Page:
Jonathon Porritt, Chairman of the Sustainable Development Commission, concludes:

'If I worked in local governance I would want to be able to get on with my job secure in the knowledge that there is a strong framework that ensures we are doing the right thing. That framework is sustainable development. Some of the jigsaw pieces are now in place but this agenda will require concerted effort and political will to deliver a truly sustainable localism.'

Notes for editors:
1. The event will be held on THURSDAY 25 MARCH 2004 11.30 until 13.00 (lunch provided) at The Chartered Institute of Environmental Health (CIEH), Chadwick Court 15 Hatfields, London.

Press Passes are available from the contact below. Speakers will be available for interview from 13.00.

2. Seeing the bigger picture: delivering local sustainable development by Fay Blair and Bob Evans is published by the Joseph Rowntree Foundation and available from York Publishing Services, 64 Hallfield Road, Layerthorpe, York YO31 7ZQ price £15.95 plus £2 p&p. It can be obtained as a free download from www.jrf.org.uk.

3. The Sustainable Development Commission (SDC) is the Government's independent sustainable development advisor, reporting to Tony Blair and the devolved administration leaders. The Commission's objectives include advocating a compelling vision of a sustainable economy and society, and reviewing how far sustainable development is being achieved in the UK across all sectors.

4. Sustainable development provides a framework for redirecting our economies to enable everyone to meet their basic needs and improve their quality of life while ensuring that the natural resources on which they depend are maintained and enhanced, both for their benefit and for that of future generations.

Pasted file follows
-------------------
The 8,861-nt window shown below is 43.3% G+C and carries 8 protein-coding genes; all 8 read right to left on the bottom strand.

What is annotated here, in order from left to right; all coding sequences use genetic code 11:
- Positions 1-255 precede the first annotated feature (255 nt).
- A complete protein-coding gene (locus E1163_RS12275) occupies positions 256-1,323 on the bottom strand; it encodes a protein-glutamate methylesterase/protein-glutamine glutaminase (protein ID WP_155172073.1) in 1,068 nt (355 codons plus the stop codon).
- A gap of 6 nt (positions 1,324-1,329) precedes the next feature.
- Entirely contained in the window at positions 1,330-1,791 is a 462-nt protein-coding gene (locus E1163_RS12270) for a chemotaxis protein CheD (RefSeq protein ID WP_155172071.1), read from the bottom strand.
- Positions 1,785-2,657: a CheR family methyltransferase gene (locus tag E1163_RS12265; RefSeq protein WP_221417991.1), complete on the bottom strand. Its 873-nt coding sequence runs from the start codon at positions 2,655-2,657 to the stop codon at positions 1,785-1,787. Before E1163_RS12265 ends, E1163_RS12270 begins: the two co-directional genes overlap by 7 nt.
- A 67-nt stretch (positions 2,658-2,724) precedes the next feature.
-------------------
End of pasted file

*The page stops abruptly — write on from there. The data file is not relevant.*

5. The Joseph Rowntree Foundation has supported this project as part of its programme of research and innovative development projects, which it hopes will be of value to policy makers, practitioners and service users. The facts presented and views expressed in this report are, however, those of the authors and not necessarily those of the Foundation.
Joseph Rowntree Foundation, The Homestead, 40 Water End, York YO30 6WP Website:

6. The report draws from existing research and builds on the earlier studies in JRF programmes. It has not involved primary data collection. As a result of a highly collaborative partnership between the Sustainable Cities Research Institute (SCRI) at
Northumbria University (as project managers) and the UK Sustainable Development Commission, a shared work programme was developed on local governance issues. A core project team - with representatives from the Improvement and Development Agency and the Audit Commission - has guided and actively supported the work.

Discussions were held with officials across government departments, local government agencies and associations. Workshops were organised to draw on the perceptions and experience of these groupings along with academics, non-governmental organisations, consultants, researchers and practitioners, to help locate the role of sustainable development in local governance.
Website: www.sustainable-cities.org

6. For Press Enquires:
Solitaire Townsend/Lucy Shea: 020 77336363
07957 442421

7. For further information on the Report please contact:
E-mail: sd.commission@defra.gsi.gov.uk
Public Enquiries: 020 7944 4964

Sustainable Development Commission
5th Floor, Romney House
Tufton Street
London SW1P 3RA
Public Enquiries: 020 7944 4964
Website: http://www.sd-commission.gov.uk).

8. Author's contact details:
Fay Blair

Bob Evans